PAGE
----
Finally, as illustrated in (50a) for Catalan, in these Romance languages, the combination of a restrictive relative clause and a prenominal possessive preceded by the definite article is deviant, as pointed out in Brucart (1994, 2002). Nevertheless, the grammaticality of this combination improves when a restrictive modifier is added to the noun in the relative “head” (50b), and the construction is acceptable in a contrastive setting (50c): 
Note that the paradigm in (50) exactly parallels that of the Spanish construction with a determiner possessive and a restrictive relative clause in (18) (see Section 4), repeated in (51):
This fact can be accounted for, in my view, by analyzing anomalous Romance data like the one in (50a) along the lines of my account of the corresponding Spanish construction in (51a). I would thus like to argue that in the [definite article + possessive] sequence of Catalan, Italian and Portuguese (e.g., Cat. el seu llibre ‘the his book’), the article is an expletive filling the D0 position, and the possessive rises to [Spec, DP] at LF. Therefore, in the deviant Catalan example in (50a), the possessive, which is pronounced in [Spec, IP] of the relative “head” (see Section 3), covertly moves out of [Spec, CP], and the construction is ruled out by the restriction sanctioning subextraction from [Spec, CP]. As in Spanish, given the interpretive nature of this restriction (see Section 4), the construction in (50a) gets better when restrictive modifiers are added to the noun (50b), contributing to the identification of the individual the DP refers to, and is fully acceptable in a contrastive context (50c).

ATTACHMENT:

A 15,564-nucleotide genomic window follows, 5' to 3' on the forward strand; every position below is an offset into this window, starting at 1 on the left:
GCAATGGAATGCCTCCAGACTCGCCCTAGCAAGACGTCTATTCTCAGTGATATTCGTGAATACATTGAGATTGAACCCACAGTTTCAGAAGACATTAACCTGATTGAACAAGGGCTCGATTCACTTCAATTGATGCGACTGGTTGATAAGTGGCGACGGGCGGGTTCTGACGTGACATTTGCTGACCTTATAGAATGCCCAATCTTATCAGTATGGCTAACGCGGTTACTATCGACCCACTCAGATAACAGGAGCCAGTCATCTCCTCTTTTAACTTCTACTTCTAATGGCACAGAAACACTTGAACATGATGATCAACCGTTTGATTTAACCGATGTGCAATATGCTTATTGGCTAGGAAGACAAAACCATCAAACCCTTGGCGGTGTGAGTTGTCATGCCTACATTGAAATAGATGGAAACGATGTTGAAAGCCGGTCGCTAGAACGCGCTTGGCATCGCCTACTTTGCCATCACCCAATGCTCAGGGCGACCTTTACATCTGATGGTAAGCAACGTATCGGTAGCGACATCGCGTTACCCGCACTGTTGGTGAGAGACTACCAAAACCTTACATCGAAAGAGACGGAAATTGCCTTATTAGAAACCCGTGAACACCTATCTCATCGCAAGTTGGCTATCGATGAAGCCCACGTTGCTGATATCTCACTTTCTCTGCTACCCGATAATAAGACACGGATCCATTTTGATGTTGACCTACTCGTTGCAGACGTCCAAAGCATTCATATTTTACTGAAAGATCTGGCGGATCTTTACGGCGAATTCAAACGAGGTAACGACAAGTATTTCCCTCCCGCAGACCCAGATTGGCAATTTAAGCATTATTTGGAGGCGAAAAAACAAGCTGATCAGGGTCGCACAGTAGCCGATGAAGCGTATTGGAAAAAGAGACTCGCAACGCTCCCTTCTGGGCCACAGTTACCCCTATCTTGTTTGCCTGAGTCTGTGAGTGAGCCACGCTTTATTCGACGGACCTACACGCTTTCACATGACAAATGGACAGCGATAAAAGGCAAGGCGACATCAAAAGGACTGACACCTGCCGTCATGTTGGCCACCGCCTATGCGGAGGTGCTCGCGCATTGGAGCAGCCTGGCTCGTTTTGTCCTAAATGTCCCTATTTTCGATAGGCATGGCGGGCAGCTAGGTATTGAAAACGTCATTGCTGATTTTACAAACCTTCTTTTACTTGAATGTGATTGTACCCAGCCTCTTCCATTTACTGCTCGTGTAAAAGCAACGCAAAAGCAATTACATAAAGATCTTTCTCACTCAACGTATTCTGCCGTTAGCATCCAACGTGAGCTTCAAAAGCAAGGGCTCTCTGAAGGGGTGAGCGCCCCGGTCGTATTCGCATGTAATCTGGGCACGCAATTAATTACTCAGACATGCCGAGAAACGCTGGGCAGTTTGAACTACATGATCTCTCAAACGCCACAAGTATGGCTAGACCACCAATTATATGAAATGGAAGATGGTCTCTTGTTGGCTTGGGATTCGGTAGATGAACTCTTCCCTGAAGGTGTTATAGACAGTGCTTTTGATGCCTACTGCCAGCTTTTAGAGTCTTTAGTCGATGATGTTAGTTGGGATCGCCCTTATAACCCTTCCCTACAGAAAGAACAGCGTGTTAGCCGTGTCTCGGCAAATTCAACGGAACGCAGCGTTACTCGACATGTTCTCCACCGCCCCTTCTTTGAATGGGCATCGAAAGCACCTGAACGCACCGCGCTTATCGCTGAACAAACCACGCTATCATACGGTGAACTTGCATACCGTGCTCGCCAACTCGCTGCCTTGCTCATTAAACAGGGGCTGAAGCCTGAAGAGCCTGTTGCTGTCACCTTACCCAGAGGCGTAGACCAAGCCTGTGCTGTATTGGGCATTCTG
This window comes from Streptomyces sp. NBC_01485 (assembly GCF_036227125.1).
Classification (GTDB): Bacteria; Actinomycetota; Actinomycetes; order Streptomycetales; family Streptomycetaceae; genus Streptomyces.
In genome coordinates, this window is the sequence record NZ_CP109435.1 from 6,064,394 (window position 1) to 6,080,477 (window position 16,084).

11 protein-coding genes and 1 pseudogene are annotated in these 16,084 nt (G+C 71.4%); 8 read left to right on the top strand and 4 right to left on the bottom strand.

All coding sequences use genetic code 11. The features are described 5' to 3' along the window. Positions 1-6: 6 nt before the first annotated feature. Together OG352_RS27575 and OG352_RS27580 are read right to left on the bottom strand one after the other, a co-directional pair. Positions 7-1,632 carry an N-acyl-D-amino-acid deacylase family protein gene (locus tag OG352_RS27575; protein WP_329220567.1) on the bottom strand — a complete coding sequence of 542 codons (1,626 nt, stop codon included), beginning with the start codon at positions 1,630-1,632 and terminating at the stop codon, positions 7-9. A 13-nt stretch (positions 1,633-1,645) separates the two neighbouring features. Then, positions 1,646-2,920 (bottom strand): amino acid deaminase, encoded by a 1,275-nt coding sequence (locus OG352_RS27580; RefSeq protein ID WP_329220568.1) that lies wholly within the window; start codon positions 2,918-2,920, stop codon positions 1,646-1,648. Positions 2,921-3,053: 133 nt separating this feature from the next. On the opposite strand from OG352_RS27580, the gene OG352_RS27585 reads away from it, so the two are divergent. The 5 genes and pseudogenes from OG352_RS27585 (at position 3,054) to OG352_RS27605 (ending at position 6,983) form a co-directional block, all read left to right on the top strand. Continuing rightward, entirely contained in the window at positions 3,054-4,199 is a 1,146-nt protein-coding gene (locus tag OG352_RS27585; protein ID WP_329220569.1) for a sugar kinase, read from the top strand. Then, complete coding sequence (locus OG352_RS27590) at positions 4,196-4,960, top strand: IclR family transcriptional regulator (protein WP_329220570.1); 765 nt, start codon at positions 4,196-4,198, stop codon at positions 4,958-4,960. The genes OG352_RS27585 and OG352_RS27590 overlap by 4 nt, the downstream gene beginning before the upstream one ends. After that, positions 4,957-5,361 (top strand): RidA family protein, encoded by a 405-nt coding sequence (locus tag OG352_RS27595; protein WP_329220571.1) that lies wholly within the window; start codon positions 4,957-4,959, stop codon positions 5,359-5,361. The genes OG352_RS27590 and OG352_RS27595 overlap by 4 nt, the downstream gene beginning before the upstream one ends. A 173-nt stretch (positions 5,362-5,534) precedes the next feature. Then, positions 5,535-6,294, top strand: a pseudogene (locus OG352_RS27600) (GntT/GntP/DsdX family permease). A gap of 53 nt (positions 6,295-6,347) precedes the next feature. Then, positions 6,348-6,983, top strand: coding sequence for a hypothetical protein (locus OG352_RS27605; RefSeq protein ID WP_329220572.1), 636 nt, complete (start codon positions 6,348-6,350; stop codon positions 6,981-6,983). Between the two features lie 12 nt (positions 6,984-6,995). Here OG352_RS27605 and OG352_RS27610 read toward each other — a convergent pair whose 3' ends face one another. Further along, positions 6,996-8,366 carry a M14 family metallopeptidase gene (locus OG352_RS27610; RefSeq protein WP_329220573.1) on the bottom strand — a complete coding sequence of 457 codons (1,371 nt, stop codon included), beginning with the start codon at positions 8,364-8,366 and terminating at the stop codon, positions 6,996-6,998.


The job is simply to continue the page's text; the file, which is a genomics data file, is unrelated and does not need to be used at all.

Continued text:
The insight behind this proposal is that the sequence formed by the definite article and a prenominal possessive in Catalan-like languages constitutes a CHAIN (in Chomsky’s 1986 sense) that semantically corresponds to the determiner possessive in Spanish-like languages, so that the interpretation of this sequence is determined by the possessive, and not by the article, which lacks substantive semantic content.  Independent evidence for this idea comes from paradigms like the ones illustrated in (52) and (53): 
In (52a), the Catalan article has a quantitative or qualitative interpretation, as expressed in the English translation. In (52b), the presence of the prenominal possessive makes it impossible for the article to convey this meaning, and the sentence is ungrammatical. This shows that it is the possessive, and not the article, that determines the interpretive properties of a DP introduced by the definite article and a possessive in Catalan-like languages.